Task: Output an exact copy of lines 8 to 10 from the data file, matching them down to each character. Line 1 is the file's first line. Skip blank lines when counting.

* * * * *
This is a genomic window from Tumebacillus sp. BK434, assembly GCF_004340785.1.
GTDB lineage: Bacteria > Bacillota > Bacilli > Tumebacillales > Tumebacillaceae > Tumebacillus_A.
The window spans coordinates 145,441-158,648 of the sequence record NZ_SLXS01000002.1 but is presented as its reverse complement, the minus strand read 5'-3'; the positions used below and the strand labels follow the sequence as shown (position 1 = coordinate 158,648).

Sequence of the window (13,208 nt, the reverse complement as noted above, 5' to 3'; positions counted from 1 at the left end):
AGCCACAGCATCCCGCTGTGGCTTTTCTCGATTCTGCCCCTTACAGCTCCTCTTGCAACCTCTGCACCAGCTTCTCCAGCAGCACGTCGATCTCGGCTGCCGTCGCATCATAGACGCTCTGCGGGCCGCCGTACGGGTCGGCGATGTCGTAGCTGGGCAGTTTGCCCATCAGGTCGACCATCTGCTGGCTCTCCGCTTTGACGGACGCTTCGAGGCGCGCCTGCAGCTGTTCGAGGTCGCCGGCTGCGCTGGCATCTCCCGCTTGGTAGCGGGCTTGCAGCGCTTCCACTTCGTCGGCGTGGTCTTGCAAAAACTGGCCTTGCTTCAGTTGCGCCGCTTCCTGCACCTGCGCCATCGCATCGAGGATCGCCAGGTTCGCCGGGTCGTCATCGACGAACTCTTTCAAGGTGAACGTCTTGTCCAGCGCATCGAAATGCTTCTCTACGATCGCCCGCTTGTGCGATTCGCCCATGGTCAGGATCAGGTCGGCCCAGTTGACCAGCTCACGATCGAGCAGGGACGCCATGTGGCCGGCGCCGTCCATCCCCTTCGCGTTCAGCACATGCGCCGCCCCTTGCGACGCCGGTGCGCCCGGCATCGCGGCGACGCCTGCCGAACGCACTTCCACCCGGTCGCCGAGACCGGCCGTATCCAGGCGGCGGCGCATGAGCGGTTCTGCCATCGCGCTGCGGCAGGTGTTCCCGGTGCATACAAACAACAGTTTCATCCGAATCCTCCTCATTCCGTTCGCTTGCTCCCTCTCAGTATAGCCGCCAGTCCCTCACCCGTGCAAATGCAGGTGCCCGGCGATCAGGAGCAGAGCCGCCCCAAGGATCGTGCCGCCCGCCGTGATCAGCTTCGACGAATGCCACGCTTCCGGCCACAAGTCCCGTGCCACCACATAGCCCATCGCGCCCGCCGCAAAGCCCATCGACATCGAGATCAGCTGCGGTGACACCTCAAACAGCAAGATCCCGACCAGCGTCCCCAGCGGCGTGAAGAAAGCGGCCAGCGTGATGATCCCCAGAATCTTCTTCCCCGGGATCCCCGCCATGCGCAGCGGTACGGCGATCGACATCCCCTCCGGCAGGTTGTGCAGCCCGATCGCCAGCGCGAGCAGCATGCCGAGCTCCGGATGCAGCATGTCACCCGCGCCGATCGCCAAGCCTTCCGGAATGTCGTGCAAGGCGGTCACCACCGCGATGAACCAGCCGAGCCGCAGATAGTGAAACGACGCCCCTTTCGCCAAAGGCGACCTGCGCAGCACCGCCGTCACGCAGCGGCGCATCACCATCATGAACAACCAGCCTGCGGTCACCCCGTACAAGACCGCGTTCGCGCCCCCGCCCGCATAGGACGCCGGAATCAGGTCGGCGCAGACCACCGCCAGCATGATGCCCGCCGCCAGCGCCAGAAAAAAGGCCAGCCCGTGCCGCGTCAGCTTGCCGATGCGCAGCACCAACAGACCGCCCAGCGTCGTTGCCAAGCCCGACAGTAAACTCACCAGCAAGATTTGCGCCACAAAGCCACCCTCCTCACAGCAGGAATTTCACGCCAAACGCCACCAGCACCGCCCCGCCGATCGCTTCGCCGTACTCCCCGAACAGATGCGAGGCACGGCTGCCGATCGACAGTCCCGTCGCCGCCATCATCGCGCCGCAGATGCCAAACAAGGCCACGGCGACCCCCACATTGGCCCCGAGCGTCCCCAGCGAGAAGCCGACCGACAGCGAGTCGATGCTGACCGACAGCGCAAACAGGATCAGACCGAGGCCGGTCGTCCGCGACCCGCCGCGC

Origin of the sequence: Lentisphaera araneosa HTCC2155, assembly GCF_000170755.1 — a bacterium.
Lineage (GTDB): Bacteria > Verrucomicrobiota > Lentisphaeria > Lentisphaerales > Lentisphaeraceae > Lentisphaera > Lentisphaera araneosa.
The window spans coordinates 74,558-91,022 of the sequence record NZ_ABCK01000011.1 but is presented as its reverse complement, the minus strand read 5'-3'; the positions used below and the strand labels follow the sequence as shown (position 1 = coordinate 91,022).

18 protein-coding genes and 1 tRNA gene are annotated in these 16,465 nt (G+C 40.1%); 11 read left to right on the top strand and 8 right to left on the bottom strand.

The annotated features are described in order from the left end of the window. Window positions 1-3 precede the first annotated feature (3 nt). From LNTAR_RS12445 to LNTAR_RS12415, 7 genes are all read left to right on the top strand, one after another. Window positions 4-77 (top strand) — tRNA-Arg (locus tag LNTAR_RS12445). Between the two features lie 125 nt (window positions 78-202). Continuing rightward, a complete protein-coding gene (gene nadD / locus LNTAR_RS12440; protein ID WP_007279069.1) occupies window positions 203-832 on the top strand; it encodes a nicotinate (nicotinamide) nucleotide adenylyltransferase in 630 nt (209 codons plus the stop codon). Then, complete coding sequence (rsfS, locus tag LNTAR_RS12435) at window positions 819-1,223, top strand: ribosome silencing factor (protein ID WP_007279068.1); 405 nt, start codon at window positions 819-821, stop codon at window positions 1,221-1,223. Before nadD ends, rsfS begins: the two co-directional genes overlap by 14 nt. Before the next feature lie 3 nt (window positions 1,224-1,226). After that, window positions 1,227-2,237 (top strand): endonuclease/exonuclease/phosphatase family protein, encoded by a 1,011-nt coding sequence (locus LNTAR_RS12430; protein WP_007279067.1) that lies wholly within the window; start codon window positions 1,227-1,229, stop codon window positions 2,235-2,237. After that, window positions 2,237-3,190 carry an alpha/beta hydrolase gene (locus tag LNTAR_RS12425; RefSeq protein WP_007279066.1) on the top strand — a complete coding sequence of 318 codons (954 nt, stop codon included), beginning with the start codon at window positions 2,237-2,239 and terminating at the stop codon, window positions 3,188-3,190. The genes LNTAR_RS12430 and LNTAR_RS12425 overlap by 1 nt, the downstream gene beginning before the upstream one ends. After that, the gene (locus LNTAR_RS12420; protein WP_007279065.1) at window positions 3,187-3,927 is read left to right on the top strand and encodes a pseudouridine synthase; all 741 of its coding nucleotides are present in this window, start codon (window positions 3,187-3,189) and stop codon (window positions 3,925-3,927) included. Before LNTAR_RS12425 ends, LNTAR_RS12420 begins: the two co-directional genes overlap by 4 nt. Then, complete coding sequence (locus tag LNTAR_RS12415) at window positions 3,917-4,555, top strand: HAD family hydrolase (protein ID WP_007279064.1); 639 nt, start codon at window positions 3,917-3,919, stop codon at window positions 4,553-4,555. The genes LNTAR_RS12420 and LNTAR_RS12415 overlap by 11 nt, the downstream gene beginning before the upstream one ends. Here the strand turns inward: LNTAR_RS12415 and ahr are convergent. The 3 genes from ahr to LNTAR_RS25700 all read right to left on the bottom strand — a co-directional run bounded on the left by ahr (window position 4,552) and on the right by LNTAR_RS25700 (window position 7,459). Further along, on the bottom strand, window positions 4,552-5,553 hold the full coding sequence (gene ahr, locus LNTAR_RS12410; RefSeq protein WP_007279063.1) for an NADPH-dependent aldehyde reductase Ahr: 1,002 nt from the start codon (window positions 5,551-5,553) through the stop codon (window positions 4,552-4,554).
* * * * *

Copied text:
The window spans coordinates 74,558-91,022 of the sequence record NZ_ABCK01000011.1 but is presented as its reverse complement, the minus strand read 5'-3'; the positions used below and the strand labels follow the sequence as shown (position 1 = coordinate 91,022).

18 protein-coding genes and 1 tRNA gene are annotated in these 16,465 nt (G+C 40.1%); 11 read left to right on the top strand and 8 right to left on the bottom strand.

The annotated features are described in order from the left end of the window. Window positions 1-3 precede the first annotated feature (3 nt). From LNTAR_RS12445 to LNTAR_RS12415, 7 genes are all read left to right on the top strand, one after another. Window positions 4-77 (top strand) — tRNA-Arg (locus tag LNTAR_RS12445). Between the two features lie 125 nt (window positions 78-202). Continuing rightward, a complete protein-coding gene (gene nadD / locus LNTAR_RS12440; protein ID WP_007279069.1) occupies window positions 203-832 on the top strand; it encodes a nicotinate (nicotinamide) nucleotide adenylyltransferase in 630 nt (209 codons plus the stop codon). Then, complete coding sequence (rsfS, locus tag LNTAR_RS12435) at window positions 819-1,223, top strand: ribosome silencing factor (protein ID WP_007279068.1); 405 nt, start codon at window positions 819-821, stop codon at window positions 1,221-1,223. Before nadD ends, rsfS begins: the two co-directional genes overlap by 14 nt. Before the next feature lie 3 nt (window positions 1,224-1,226). After that, window positions 1,227-2,237 (top strand): endonuclease/exonuclease/phosphatase family protein, encoded by a 1,011-nt coding sequence (locus LNTAR_RS12430; protein WP_007279067.1) that lies wholly within the window; start codon window positions 1,227-1,229, stop codon window positions 2,235-2,237. After that, window positions 2,237-3,190 carry an alpha/beta hydrolase gene (locus tag LNTAR_RS12425; RefSeq protein WP_007279066.1) on the top strand — a complete coding sequence of 318 codons (954 nt, stop codon included), beginning with the start codon at window positions 2,237-2,239 and terminating at the stop codon, window positions 3,188-3,190. The genes LNTAR_RS12430 and LNTAR_RS12425 overlap by 1 nt, the downstream gene beginning before the upstream one ends. After that, the gene (locus LNTAR_RS12420; protein WP_007279065.1) at window positions 3,187-3,927 is read left to right on the top strand and encodes a pseudouridine synthase; all 741 of its coding nucleotides are present in this window, start codon (window positions 3,187-3,189) and stop codon (window positions 3,925-3,927) included. Before LNTAR_RS12425 ends, LNTAR_RS12420 begins: the two co-directional genes overlap by 4 nt. Then, complete coding sequence (locus tag LNTAR_RS12415) at window positions 3,917-4,555, top strand: HAD family hydrolase (protein ID WP_007279064.1); 639 nt, start codon at window positions 3,917-3,919, stop codon at window positions 4,553-4,555. The genes LNTAR_RS12420 and LNTAR_RS12415 overlap by 11 nt, the downstream gene beginning before the upstream one ends. Here the strand turns inward: LNTAR_RS12415 and ahr are convergent. The 3 genes from ahr to LNTAR_RS25700 all read right to left on the bottom strand — a co-directional run bounded on the left by ahr (window position 4,552) and on the right by LNTAR_RS25700 (window position 7,459). Further along, on the bottom strand, window positions 4,552-5,553 hold the full coding sequence (gene ahr, locus LNTAR_RS12410; RefSeq protein WP_007279063.1) for an NADPH-dependent aldehyde reductase Ahr: 1,002 nt from the start codon (window positions 5,551-5,553) through the stop codon (window positions 4,552-4,554).